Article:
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VENICE — With his twinkling blue eyes and unmistakable mane of silvery hair, Luciano Benetton continues to speak of a united world.
His enduring passions for globe-trotting and art are at the heart of “Imago Mundi,” promoted by the Luciano Benetton Collection, an exhibition of more than 1,000 works unveiled in Venice on Tuesday in association with the 55th International Art Exhibition — la Biennale di Venezia at the Querini Stampalia Foundation, at the onset of the Venice Film Festival.
This story first appeared in the August 29, 2013 issue of WWD. Subscribe Today.
The traveling exhibition, which will run until Oct. 27 in Venice, introduces works by Aboriginal artists from Australia, and by their peers from India, Japan, South Korea and the U.S., free to express their sensibility with any material and technique. The only limitation was in size and format — a postcardlike blank structure measuring 4 by 5 inches.
“It all started in 2008, when one artist from Chile presented me with an improvised work in lieu of a business card — it was a small project without a clear shape, a theoretical concept of uniting races, religions and cultures,” said Benetton ahead of the opening, quickly zeroing in on his thoughts in a soft-spoken way. “ I continue to do the work I have always done in a new field. I did not have any expectations at first, but the concept has been well received and there is a general desire to collaborate on the potential of the project.”
The goal of “Imago Mundi,” which has no commercial intent, is to “unite the diversities of our world in the name of a common artistic experience” and to create a “map” of artists around the world, similar to Carl Linnaeus’ classification of plants in the 18th century, he said. “Now every plant has the same name everywhere,” said Benetton.
“Imago Mundi” also includes collections from Latin America, Eastern Europe, Russia, China and Mongolia for a total of 2,000 works of art commissioned and collected by the entrepreneur. Benetton is looking at adding works from, for example, Africa, Native American Indians, North Korea, the Middle East and the first-ever Inuit collection by around 140 artists in 2014.
“I am doing research on far-away countries, all the rest is quite well-known, easy to put together and to manage. I am aiming to regroup 10, 000 artists from 50 countries in 2016,” said Benetton, who shies away from placing any monetary value on the art, while indulging in his “curiosity of emerging artists, trying to understand them. They may have a more difficult life and they have to push hard to succeed.”
Art and traveling are two instruments of knowledge, he said. “I discovered Australian’s aboriginal art and philosophy a couple of years ago. They started painting on canvas in the Seventies what they used to paint on rocks and on the land. Here, there’s a work by Tommy Watson, who first saw a white man when he was 60,” said Benetton, for whom artists encompass a variety of individuals, such as expert calligraphers from Japan. At the same time, the “Imago Mundi” collection includes a number of established names such as film director Steven Soderbergh, musician David Byrne, musician and actor Ryuichi Sakamoto, and artist and writer Laurie Anderson.
The works are displayed by country on a high, chessboardlike structure designed by architect Tobia Scarpa, which allows the viewer to focus on each item, touch it, turn it around and discover fine mineral pigments, gold leaves or oil-on-silk treatments, for example. Benetton was also proud of the new interactive and dedicated Web site unveiled on Wednesday. “This is an absolute must today,” he underscored. Separately, the exhibit makes room for photos taken during Benetton’s boat trip around the world over the past five years, with images captured in localities spanning Mongolia to Micronesia.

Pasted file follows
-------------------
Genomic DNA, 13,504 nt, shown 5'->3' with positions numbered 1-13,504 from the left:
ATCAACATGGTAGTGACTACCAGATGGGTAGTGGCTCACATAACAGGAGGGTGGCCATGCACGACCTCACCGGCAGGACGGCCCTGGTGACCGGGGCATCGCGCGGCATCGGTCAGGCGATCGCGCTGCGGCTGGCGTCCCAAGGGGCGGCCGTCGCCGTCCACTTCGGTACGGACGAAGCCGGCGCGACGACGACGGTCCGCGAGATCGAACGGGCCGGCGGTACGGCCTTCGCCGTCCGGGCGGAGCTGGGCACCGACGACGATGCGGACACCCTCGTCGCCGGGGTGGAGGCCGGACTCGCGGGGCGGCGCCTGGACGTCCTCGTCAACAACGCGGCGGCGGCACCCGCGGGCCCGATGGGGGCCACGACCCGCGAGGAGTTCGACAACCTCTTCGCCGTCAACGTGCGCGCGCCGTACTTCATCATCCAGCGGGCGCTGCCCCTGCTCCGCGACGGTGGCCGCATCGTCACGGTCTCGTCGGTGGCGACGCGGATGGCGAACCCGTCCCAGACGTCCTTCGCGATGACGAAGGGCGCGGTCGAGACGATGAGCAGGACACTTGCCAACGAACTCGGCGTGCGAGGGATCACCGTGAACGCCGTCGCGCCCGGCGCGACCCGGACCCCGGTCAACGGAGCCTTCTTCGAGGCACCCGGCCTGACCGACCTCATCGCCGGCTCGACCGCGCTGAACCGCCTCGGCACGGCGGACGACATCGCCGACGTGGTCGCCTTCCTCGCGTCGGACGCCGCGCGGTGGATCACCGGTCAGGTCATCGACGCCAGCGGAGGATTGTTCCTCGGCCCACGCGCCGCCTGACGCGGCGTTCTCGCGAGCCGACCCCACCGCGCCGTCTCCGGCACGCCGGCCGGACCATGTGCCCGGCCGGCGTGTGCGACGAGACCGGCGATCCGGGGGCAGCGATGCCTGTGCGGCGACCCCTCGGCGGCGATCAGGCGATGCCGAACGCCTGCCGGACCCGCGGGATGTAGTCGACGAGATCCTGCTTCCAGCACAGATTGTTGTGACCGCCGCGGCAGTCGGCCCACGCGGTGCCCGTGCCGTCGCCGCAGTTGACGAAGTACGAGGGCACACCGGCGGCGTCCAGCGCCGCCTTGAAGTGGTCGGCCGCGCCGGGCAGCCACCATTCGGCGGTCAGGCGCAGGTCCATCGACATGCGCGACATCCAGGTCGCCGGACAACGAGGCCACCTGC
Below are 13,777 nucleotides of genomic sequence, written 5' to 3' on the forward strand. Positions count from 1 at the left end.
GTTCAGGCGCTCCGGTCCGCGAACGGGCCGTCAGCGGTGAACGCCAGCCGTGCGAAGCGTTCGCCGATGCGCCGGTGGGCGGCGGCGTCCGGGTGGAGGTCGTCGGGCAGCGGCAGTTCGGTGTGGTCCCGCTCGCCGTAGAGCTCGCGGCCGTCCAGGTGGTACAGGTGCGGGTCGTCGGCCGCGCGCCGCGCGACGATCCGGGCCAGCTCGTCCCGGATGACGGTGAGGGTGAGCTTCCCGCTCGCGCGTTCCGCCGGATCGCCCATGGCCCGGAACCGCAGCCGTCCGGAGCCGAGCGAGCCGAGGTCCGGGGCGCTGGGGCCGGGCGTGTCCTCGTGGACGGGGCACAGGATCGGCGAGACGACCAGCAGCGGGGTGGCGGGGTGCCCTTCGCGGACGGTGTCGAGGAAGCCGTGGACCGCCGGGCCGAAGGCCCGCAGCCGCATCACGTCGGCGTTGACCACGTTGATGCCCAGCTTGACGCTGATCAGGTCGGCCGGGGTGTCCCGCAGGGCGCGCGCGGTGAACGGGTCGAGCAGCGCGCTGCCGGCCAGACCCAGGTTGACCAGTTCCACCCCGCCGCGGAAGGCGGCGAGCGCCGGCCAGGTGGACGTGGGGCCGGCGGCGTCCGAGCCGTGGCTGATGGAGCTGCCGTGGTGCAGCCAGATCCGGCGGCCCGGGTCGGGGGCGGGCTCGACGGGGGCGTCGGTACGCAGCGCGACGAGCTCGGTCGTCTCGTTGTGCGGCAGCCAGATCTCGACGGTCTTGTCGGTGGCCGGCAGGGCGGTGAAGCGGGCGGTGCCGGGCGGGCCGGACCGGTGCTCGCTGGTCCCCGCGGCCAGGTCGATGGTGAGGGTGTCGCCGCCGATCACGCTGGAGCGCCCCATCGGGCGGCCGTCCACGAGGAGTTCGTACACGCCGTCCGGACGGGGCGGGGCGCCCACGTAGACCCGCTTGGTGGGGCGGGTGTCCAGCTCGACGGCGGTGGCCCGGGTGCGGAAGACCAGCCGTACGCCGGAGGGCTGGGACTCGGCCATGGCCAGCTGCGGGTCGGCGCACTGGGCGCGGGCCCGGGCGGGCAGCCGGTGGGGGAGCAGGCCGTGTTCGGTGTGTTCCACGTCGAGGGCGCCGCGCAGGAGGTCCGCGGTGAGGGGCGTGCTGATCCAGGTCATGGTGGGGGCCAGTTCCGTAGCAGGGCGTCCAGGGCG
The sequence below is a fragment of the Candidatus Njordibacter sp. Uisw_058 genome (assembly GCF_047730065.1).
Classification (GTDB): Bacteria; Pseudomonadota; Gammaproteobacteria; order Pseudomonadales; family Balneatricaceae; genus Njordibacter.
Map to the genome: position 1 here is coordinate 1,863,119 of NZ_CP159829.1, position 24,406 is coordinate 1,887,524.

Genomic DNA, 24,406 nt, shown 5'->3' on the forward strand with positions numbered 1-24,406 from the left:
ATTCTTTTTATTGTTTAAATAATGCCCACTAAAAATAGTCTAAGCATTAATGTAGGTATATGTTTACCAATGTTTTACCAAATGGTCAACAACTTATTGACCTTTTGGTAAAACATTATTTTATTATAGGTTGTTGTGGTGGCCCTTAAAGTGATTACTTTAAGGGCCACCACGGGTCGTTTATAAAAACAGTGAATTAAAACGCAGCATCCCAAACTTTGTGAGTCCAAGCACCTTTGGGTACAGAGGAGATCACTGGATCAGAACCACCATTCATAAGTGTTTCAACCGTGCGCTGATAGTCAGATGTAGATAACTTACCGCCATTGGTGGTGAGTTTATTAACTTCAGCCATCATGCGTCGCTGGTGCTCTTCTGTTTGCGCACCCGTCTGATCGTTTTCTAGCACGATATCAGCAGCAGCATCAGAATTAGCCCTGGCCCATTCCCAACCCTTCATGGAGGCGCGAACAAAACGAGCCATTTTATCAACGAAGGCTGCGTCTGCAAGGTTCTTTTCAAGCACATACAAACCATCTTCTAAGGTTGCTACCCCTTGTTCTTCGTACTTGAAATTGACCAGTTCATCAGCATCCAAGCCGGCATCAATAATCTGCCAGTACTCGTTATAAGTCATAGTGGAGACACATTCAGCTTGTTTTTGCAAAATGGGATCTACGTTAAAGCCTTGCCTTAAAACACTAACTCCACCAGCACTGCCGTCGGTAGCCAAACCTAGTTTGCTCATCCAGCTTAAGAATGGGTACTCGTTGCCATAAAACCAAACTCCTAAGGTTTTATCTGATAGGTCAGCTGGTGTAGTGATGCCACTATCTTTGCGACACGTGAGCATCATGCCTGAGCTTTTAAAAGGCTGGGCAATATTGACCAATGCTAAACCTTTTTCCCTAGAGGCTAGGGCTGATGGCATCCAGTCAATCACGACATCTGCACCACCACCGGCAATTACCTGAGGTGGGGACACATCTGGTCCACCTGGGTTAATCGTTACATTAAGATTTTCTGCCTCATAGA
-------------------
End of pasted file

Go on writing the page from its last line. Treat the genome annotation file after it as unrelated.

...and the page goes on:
“Imago Mundi” is part of the Benetton Foundation, created in 1987. The cofounder of the Italian clothing and textile manufacturer, who passed the chairman’s baton to his son Alessandro last year, noted that all of his time is now devoted to this project since he is free from daily management duties. “There is more focus, and from now on, I am allowed to dream. It was just an idea, a shapeless project, but now I understand more of it, it’s an ambitious project and I like the challenge.”
That said, the entrepreneur, who was born in 1935 and held the title of Italian senator for two years starting in 1992, remains a board member of Edizione Srl, the family holding company whose businesses range from highway catering and communications to real estate and agriculture. Benetton is one of Italy’s richest men, worth an estimated $2 billion, according to Forbes.
Asked to share his views on the world of fashion today, he admitted that “the world has changed quite a lot,” with Asian markets “consuming more than in Europe. There have been slowdowns in the past, but never in so many markets at the same time. However, luxury continues to fare well.”
To further support the foundation, Benetton is restructuring the 11th-century San Theonistus church in Treviso, which he bought about three years ago. Declining to provide the amount of the investment, he said the restoration is beginning now, the venue is expected to be ready within two years and it will become a location for the foundation.
The entrepreneur is also entering the wine business as he starts to distribute “Villa Minelli” bottles this fall. The wine is named after the sprawling 16th-century villa that houses the fashion company’s headquarters near Treviso, as the vineyards are located on the land surrounding that site. The wines will include merlot (“very important”), cabernet sauvignon and malvasia. “It’s a limited production, from local grapes, tested over the past few years but now we are ready to distribute it,” he explained.